I’ve been thinking about how this all came to pass today, since I found out the essay garnered an award from the MDDC Press Association -- my first and, since I’m now outside the Maryland, Delaware, D.C. purview with our move to Oregon, my last.

    Mary believed in me, and she made me believe that I could tell my family’s story and that people would care and relate and, hopefully, not find it too self-indulgent. (I do joke and call myself a professional oversharer sometimes, though.)

    Thanks to her, I have this record of a period of my life that would otherwise start to fall victim to murky memory (the newborn stage has that tendency), and I got to share that with our readers. And my children will also have the longer, detailed story of that unique time in their lives, in the form of that bulky first draft.

    That’s only the beginning. Working with Mary -- first as a slot to her section editor, then as a section editor to her department head, then as a content editor to her editor-in-chief -- informed every bit of my career at The Sun. Everything she worked on was better because she set high expectations for herself -- and we, in turn, for ourselves. She was creative, brilliant, hilarious, kind, generous.

    I’m so grateful for my time with her, so angry that her time was cut so short. I just wish I could tell her thank you. For everything.

     Emily, Mary, me, Cheryl, Lori and Molly at Cheryl's goodbye party in, can it be, 2003?

    Emily, Mary, me, Cheryl, Lori and Molly at Cheryl's goodbye party in, can it be, 2003?

    Fun project with the kids ... or, you know, whoever

    Note: Maybe I was influenced by this "Stop Fakebooking" blog post, even though I actually found it extremely irritating. I mean, I could have tossed this up on Pinterest as a fun project and left it at that. But that's not what happened. So here you go:

    I'm not going to lie: Since our cross-country move a few weeks ago, I've felt like something of a stay-at-home mom fail.

    Four days after we got here, we started researching preschools and daycares, which didn't exactly match up with my expectations of how things would be once I wasn't working at my extremely busy newspaper job of almost 14 years.

    But the 4-year-old, who had been in full-time daycare since he was 7 months old, was begging to go back to school, and frankly, I was already worrying that he was going to lose his school routine, and possibly some of his reading and writing skills, before starting kindergarten this fall.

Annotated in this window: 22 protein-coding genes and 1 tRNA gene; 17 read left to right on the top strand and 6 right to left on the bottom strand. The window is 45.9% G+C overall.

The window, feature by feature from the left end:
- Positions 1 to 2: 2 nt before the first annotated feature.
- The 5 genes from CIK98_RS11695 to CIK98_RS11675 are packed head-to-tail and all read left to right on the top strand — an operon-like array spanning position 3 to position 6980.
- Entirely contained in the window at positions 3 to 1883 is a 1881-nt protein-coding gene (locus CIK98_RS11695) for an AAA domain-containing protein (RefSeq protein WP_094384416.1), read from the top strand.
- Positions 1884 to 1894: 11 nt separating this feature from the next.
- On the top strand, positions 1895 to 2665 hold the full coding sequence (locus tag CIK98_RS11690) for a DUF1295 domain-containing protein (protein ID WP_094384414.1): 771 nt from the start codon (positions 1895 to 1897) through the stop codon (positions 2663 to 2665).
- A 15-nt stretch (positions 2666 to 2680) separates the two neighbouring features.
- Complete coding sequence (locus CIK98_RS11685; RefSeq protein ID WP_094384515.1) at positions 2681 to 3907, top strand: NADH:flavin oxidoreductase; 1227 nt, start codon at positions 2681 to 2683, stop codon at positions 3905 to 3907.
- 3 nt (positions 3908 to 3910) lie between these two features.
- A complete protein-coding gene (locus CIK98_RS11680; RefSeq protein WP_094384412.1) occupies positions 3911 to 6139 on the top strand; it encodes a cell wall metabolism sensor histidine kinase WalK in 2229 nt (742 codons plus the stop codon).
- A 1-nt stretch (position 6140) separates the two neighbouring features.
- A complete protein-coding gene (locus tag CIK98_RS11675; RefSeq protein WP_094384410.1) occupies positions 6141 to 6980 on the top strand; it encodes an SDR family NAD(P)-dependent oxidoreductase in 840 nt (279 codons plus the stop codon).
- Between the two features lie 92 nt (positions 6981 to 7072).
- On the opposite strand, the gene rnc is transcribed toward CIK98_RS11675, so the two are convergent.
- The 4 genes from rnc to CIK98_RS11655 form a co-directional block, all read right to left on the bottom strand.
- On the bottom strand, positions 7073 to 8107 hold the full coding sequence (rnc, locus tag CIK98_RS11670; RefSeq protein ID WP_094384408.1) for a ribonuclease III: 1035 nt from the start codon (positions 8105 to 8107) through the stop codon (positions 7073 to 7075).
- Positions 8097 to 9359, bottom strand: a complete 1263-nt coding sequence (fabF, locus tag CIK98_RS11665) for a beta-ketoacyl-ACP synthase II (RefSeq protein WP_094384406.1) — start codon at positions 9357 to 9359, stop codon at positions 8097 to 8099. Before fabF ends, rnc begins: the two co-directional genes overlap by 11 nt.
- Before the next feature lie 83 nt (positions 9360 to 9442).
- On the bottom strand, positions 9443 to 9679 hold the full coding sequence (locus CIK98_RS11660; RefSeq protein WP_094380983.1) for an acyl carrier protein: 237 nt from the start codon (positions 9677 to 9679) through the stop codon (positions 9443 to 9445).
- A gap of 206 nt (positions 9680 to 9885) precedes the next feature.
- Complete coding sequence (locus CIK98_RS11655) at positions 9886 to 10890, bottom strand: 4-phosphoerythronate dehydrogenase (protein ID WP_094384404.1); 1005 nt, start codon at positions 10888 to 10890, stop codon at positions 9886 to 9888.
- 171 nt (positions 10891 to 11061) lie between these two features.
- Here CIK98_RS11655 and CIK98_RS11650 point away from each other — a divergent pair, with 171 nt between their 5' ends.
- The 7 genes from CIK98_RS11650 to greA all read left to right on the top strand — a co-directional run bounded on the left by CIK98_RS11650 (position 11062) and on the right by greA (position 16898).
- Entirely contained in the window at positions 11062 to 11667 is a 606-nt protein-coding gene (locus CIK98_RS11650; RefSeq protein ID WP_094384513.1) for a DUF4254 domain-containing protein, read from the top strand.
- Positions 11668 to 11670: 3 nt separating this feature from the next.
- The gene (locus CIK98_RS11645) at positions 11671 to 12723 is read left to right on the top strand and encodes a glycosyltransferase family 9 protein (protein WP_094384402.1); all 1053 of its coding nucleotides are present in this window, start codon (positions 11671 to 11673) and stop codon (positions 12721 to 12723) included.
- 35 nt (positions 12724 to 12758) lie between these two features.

And if I'm going to launch my photography business here and do freelance work as planned, clearly, I'll need time for that. But still. I thought we'd last at least a week.

    Nonetheless, the kiddos started their part-time program last week, and they love it. (And hey, I started on my research and wrote a couple of freelance articles, so the plan is working, right?)

    But it is part-time, so yesterday, one of their home days, I thought we'd have a ton of fun -- the park since it was sunny, some drawing, some reading, maybe a picnic ... the possibilities were endless.

    Until the 4-year-old woke up with a serious case of boundary busting. I want to watch another showwwwww! I want another snaaaaaack! I don’t want to go outsiiiiiiiiiide! I just want to be by myselllllllllf!

    I mean, in a way, I can hardly blame him: His routine that's lasted most of his life has been completely undone. He just left all his friends. We're in a new and unfamiliar house. I'd be freaking out, too. But still, no.

    The last straw was when my mom came over, and he was stomping around saying he wanted her to leave. Nuh-uh. Not OK.

    The plan changed: Baby would stay with my mom, and I'd take the boy out for some one-on-one time. Stat. But first, I'd have to install the gargantuan car seat in my mom's car, during which I bashed myself in the side of the head with it  -- hard -- and burst into tears of pain, a little, but frustration mostly. Argh.

    I don't know if it was seeing me frustrated too that turned him around, but the kiddo kind of got it back together at that point. Before we left, he told my mom that actually, he wanted her to come over every day, and he was excited about our outing.